To see as much of the world as we can,
Using the smallest carbon footprint we can,
Spending the least amount of money we can,
Making as many friends we can.

Team Red Cruising

Sailing Foreign

Red Ranger is a documented vessel; she's mostly set for international travel. According to Skipper Bob's Bahamas Bound, we need a bunch of paperwork before we can sail foreign.

  • US Customs Decal Be sure to order after September 1st for the coming year. Insurance requires us to stay North of Florida until November 1st, so the date works out well. Apparently, sailors affix this to their mast. Since we have two, I think the mizzen is appropriate for this. The sticker is easy and painless: pay the fee, get the sticker.

  • Small Vessel Reporting System (SVRS) Local Boater Option (LBO) Registration This appears to allow us to clear customs via a phone call. We have to be prepared for an in-person interview, but Customs may waive the in-person if we're properly registered. This is less easy. You need to appear in person with your passport, submit to fingerprinting, and then file your float plan with CBP so they can clear you out and back in with just a phone call.

  • Copy of Documentation. Almost easy. It's a very, very busy-looking document. The official copy involves a lot of blue ink. A lot. Even a black-and-white scan yields a gray document that drains your little printer's ink reservoirs.

  • /Users/slott/Documents/iWeb/Domain.sites2/Documentation blur.jpg
    /Users/slott/Documents/iWeb/Domain.sites2/Documentation blur.jpg

  • Crew Manifest (three copies!). Since there's only the two of us, this seems like a waste of paper. But. The Bahamian government wants this, so we'll provide it.

  • Copy of VHF Station License. This appears to be the FCC form 605.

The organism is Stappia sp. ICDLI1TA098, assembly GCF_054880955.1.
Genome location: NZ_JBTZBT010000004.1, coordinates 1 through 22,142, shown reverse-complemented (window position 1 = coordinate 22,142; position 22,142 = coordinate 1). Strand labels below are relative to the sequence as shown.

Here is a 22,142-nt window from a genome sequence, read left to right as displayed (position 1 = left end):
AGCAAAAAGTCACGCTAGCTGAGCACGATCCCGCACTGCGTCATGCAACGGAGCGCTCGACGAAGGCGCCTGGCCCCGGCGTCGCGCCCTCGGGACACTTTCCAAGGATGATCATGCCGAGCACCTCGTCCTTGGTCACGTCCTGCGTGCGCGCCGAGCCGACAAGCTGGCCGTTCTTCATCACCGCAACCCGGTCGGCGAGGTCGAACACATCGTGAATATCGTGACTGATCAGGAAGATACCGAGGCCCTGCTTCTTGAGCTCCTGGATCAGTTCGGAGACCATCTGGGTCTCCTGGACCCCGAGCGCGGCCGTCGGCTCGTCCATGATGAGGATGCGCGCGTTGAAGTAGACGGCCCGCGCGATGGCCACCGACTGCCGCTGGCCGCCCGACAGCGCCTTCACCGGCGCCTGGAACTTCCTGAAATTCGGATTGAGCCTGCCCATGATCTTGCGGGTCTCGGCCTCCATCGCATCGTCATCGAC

• Equipment Inventory with serial numbers. Hull, Engine, Dinghy, Outboard, Bikes, Computers.

Beyond Paperwork

There's more, of course.

We need a few break-fix supplies and spares. The list starts with this as the absolute minimum.

  • Flares.

  • Oil, Filters. The ICW is about 1000 miles long. That means 200 hours of engine use to FL, which means an oil change. And, similarly, getting back to Deltaville is another 200 hours and an oil change. We should probably plan on one oil change in the Bahamas.

  • Zincs (shaft and heat exchanger). This is easy. It's a 1¼" shaft zinc and a ½"×2" pencil zinc.

  • Water Filter is suggested. But, our SHURFlo filter (see Activity or Accomplishment?) is good for at least a year.

  • Raw Water Impeller. Jabsco 1210-0001.

  • Other pump rebuild kits. This includes the main bilge (Jabsco 36400-0000), the pressure freshwater (Jabsco 36950-2000), and the macerator (Jabsco 18590-0010). And there's Mr. Lehman's fuel pump, also. I may actually have parts for this. But they may be 30 years old.

We can, of course, go "overboard" and attempt to bring a spare of everything. Really, there are some things we can live without. And there are some things we can work around.

We have a complete spare set of cooling hoses. And a complete spare set of injectors and injector pipes.

This is almost everything. What's left? Information and Communication.

Information Sources

We have the essential charts for our Standard Horizon. We can (and will) download the latest NOAA raster charts for our computers and phones.

But that's not everything.

  • WX Works Weather Fax from XM radio. We need to upgrade our entertainment system in order to support XM radio. This will be fun. A BlueTooth interface for the iPhones would be nice.

  • Explorer Chartbooks (all 3). Some folks suggest Imray charts instead.

  • BTC Phone. It's probably easier (and cheaper) to get a Bahamas Telephone Company phone than to mess with international calling on an iPhone.

I think we're almost ready to go somewhere.